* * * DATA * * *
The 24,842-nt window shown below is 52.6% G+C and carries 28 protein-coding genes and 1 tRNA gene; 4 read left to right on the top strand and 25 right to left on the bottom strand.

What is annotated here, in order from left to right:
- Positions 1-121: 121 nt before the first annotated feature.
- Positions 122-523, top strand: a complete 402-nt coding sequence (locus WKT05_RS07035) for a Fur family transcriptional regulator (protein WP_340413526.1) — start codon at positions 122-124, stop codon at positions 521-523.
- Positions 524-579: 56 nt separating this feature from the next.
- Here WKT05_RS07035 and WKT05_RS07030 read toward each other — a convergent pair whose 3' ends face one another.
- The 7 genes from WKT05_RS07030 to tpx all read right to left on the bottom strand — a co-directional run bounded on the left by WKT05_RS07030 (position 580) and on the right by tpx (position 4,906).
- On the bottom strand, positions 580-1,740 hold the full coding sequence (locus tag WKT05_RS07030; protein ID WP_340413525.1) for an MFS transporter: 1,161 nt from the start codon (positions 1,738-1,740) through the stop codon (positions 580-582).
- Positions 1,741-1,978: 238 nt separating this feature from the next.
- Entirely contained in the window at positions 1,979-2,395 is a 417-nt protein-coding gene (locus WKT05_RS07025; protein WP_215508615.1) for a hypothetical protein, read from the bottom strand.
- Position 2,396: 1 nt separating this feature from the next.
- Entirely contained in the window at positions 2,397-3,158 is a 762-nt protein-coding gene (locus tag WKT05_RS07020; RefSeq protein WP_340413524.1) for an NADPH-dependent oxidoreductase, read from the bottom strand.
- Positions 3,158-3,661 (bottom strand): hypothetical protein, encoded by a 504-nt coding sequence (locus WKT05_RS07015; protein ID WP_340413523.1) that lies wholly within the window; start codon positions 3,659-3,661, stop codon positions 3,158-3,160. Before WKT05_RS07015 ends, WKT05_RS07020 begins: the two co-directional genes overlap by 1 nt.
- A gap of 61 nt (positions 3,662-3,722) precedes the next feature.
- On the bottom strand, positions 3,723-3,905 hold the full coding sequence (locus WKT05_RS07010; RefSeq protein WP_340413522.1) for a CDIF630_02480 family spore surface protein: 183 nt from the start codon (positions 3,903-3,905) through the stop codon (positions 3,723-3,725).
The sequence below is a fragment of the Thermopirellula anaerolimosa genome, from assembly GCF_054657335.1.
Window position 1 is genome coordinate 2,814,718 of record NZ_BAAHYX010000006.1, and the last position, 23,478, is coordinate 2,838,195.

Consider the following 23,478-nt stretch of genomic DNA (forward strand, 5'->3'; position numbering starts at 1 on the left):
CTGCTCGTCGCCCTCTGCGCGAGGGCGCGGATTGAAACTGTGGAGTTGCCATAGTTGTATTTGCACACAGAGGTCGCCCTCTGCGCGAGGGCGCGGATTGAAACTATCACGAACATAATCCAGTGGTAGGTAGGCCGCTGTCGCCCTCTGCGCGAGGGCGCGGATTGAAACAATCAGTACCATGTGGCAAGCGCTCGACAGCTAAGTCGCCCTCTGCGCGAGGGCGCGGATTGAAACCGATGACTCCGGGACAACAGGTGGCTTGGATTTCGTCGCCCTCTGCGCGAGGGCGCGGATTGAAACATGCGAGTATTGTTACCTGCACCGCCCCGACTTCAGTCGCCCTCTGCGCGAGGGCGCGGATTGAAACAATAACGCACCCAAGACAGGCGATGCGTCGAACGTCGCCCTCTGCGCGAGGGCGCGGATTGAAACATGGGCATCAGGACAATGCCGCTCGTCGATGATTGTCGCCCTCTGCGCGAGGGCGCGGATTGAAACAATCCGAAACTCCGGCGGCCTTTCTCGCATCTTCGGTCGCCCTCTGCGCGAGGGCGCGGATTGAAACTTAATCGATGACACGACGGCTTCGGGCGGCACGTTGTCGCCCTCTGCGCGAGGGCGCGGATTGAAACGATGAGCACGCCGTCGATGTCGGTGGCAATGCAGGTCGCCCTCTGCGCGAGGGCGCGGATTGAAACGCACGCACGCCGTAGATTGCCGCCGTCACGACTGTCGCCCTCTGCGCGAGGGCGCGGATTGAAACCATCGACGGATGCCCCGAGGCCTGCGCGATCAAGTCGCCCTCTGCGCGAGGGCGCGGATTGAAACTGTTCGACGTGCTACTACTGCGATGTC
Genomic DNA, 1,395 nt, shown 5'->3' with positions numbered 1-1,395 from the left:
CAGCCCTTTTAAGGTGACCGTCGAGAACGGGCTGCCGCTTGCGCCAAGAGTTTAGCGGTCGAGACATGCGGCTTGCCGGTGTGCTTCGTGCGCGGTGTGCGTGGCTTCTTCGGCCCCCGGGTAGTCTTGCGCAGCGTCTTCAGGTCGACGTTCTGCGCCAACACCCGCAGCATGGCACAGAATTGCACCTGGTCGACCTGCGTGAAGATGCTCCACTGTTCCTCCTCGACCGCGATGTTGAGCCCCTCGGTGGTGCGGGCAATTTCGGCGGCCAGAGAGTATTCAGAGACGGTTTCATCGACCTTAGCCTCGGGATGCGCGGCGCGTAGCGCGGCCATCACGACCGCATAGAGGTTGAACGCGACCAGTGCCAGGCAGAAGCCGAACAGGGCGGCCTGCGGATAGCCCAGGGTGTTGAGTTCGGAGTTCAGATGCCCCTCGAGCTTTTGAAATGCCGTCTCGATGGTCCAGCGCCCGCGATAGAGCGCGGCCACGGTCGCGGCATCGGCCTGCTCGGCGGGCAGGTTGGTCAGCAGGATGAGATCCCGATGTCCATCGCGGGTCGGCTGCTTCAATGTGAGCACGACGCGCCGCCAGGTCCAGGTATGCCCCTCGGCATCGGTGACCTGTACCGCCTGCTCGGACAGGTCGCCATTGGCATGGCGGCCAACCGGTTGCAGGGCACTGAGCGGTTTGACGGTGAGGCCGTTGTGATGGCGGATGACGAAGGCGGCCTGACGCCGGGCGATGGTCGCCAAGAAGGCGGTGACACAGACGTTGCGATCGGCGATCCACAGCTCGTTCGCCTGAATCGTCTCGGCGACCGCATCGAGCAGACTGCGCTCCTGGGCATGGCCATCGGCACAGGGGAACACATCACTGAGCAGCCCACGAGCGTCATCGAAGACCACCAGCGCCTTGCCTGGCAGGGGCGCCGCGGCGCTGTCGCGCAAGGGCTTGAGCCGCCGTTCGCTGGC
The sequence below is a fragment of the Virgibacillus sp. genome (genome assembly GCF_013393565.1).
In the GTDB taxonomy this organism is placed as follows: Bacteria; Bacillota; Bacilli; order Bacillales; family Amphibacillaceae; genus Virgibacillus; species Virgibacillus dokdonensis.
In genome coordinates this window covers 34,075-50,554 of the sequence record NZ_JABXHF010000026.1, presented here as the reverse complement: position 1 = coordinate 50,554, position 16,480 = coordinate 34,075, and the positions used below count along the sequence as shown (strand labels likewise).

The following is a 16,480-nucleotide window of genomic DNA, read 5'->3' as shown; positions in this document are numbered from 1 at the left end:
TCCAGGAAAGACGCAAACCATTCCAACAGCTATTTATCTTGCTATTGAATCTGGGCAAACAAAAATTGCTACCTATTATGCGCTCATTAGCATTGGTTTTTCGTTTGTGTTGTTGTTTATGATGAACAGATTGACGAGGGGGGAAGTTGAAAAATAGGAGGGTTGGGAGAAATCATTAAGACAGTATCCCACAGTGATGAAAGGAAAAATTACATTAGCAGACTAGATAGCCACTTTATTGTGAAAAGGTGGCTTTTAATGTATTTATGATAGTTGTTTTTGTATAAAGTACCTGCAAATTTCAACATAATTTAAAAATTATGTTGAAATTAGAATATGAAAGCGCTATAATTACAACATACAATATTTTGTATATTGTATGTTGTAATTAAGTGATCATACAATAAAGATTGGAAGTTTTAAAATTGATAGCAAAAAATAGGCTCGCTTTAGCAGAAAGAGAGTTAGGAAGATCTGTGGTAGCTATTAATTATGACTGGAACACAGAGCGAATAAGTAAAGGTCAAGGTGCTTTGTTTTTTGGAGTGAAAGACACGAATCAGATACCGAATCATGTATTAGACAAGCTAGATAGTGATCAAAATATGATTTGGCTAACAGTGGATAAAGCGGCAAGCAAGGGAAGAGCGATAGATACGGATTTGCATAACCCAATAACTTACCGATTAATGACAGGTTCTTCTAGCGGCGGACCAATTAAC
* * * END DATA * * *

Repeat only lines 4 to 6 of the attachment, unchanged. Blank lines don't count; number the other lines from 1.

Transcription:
- Positions 122-523, top strand: a complete 402-nt coding sequence (locus WKT05_RS07035) for a Fur family transcriptional regulator (protein WP_340413526.1) — start codon at positions 122-124, stop codon at positions 521-523.
- Positions 524-579: 56 nt separating this feature from the next.
- Here WKT05_RS07035 and WKT05_RS07030 read toward each other — a convergent pair whose 3' ends face one another.